As celebratory as the atmosphere is at Da Club, I hear a lot of sad stories. For every millennial celebrating his birthday or bachelorette party, there is an older gentleman mourning the loss of his 30-year marriage, the death of a loved one or a terminal illness in the family.
On Saturday, I tried to comfort a regular who was broken up about the recent suicide of his friend. He was worried his friend wouldn’t be allowed into heaven.
There are few things that make me angrier than a bullshit religious belief causing fear and anxiety at a time when peace and comfort are needed the most.
I drew upon decades of militarily efficient Sunday school training and quoted Psalm 34:18 for him:
“The Lord is near to the brokenhearted
And saves those who are crushed in spirit.”
I reasoned that suicide is the final symptom of a crushing mental illness and that surely a merciful God who was attracted to broken hearts wouldn’t turn away someone in that much pain.
I spoke softly to my client while stroking his hair. On his other side, an enchantingly beautiful dancer with glittery nails and eyeshadow nodded somberly and quietly said, “Amen,” like we were at church. Our combined efforts seemed to soothe him. I doubt many strippers quote scripture at the club, but I sometimes do, and I like to think Jesus would dig it.
But that client’s story was nothing compared to Jonny Pullam’s.
I’ve noticed there are three main types of clients who are attracted to my brand of down-home southern charm, authenticity and a big heart only eclipsed by even bigger tits.
The first kind are the ones who only want to see Grade A, premium tits. This is a given.
On Monday night, I even had a client from a prominent business family in Austin who identified my breast augmentation doctor based on how they look.
“I’d know that doctor’s work anywhere,” he told me. “He’s done all my sisters, aunts, cousins, wives, girlfriends . . . My family would never go anywhere else for boobs.”
I often get asked if they are real.
“They certainly aren’t imaginary,” I drawl snarkily. (All credit goes to my friend Isaac Shazbaz Boyles for this brilliant response.)
The second kind of client I attract are the gentlemen looking for intelligent conversation and genuine connection and feel weirded out about paying for it. They wind up dropping hundreds anyway, slowly and reluctantly, as they succumb to my charms.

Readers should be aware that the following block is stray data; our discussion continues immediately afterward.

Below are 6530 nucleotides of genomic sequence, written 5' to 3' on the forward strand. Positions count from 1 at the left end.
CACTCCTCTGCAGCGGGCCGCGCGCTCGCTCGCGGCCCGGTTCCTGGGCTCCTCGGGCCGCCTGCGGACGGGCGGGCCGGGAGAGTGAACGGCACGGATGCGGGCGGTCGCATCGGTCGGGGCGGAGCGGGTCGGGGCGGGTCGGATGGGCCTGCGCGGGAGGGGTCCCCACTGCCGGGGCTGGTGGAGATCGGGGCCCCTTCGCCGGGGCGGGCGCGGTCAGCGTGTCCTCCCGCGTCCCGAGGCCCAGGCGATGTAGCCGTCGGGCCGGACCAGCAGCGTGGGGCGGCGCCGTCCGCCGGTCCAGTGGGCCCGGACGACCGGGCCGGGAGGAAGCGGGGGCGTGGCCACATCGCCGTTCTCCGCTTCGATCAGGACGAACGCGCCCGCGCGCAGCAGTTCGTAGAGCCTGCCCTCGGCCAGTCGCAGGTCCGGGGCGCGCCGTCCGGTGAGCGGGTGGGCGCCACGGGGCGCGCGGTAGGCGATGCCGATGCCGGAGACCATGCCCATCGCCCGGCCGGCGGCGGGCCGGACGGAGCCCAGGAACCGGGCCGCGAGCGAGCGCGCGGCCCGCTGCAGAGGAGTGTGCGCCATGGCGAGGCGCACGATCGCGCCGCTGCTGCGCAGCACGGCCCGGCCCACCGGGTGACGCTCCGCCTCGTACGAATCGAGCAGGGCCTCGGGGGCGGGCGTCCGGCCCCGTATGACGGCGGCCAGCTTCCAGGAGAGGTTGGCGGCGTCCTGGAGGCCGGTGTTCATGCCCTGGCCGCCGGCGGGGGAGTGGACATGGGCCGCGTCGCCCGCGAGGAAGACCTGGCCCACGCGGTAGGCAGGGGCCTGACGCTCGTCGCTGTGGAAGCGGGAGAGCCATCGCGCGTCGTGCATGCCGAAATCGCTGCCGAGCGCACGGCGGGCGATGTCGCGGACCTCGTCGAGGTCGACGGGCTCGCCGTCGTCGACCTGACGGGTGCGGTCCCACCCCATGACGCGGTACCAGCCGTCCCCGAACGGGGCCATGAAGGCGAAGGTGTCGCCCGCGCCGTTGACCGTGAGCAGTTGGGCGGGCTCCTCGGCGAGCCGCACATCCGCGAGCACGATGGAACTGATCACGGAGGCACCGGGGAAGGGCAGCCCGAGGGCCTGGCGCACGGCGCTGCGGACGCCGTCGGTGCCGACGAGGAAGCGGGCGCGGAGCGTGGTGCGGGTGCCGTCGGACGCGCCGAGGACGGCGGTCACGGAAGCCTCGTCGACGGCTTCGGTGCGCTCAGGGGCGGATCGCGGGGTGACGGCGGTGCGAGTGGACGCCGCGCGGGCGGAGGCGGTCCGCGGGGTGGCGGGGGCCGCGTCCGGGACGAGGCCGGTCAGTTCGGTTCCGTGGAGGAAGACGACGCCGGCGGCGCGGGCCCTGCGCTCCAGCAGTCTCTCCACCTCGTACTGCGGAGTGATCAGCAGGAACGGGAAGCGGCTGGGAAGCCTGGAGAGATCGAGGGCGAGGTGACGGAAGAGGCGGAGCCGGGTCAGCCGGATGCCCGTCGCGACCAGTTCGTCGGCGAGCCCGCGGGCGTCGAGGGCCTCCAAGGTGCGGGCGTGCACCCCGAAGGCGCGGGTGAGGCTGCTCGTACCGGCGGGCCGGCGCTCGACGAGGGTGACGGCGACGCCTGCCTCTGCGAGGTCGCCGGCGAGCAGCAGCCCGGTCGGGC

The third kind of client I attract are what I refer to as the Forrest Gump types. This isn’t meant to be derogatory, because we all know how charming Forrest was. In fact, this type of client is my favorite. They thoroughly enjoy my company, always ask for consent, have a genuine concern for my comfort and buy a lot of dances.
I first met Jonny when he shuffled into the club one night, slightly bent and walking slowly with a cane as though he were in pain. He was smiling, however, and his face was bright and happy. He chattered like a little bird the entire time I spent at his table. I imagine the club is probably one of the few places he goes where people have any interest in what he has to say, which is a shame because Jonny’s words are a treasure trove of kind wisdom. Encountering him at the club is like feeling your way through a dark, cold, muddy cave and accidentally stumbling onto a pristine beach bathed in sunshine.
After each round of dances, I had to help him get back up, and he’d involuntarily squeak from the pain and exertion.
“Just make sure I don’t fall forward,” he’d instruct me, and sometimes it would take all of my strength to keep him upright.
He told me that he’d been in the military rappelling down a steep cliff when the belayer above him dropped the rope. He fell over thirty feet, pinching two nerves in his spine. The doctors told him he’d never walk again, but, “Here I am, nine years later, doing just fine!” he said, beaming.
He proudly told me of his job of five years driving a school bus and how much he liked the kids, but his face darkened a bit as he told me that sometimes the kids tease him by stealing his cane. He can’t go anywhere without it and is stuck helplessly on the bus until someone intervenes on his behalf. It has sometimes taken hours to get that cane back.
I tried to change the subject. The next day was Sunday, so I asked him about his plans. “Normally Sundays are my “days off,” he said, his fingers forming air quotes, “but tomorrow I have to take care of my mom while my dad works. She recently had a stroke and is in a wheelchair.”
My eyes widened as I tried to picture someone so frail caring for someone even worse off. How on earth does a man with a cane push a woman in a wheelchair?
He left me with a lot of mixed emotions. I’m a single mom working two jobs, trying to function on four hours of sleep most days, living in a tiny one-bedroom apartment with a teenager riddled with panic attacks, anxiety and depression who needs to be properly counseled and medicated but can’t because even my employer-sponsored insurance is too expensive – but godammit, watching Jonny slowly shuffle out of the club that night, I felt like the luckiest person in the world.
Jesus, people. We have it so good.
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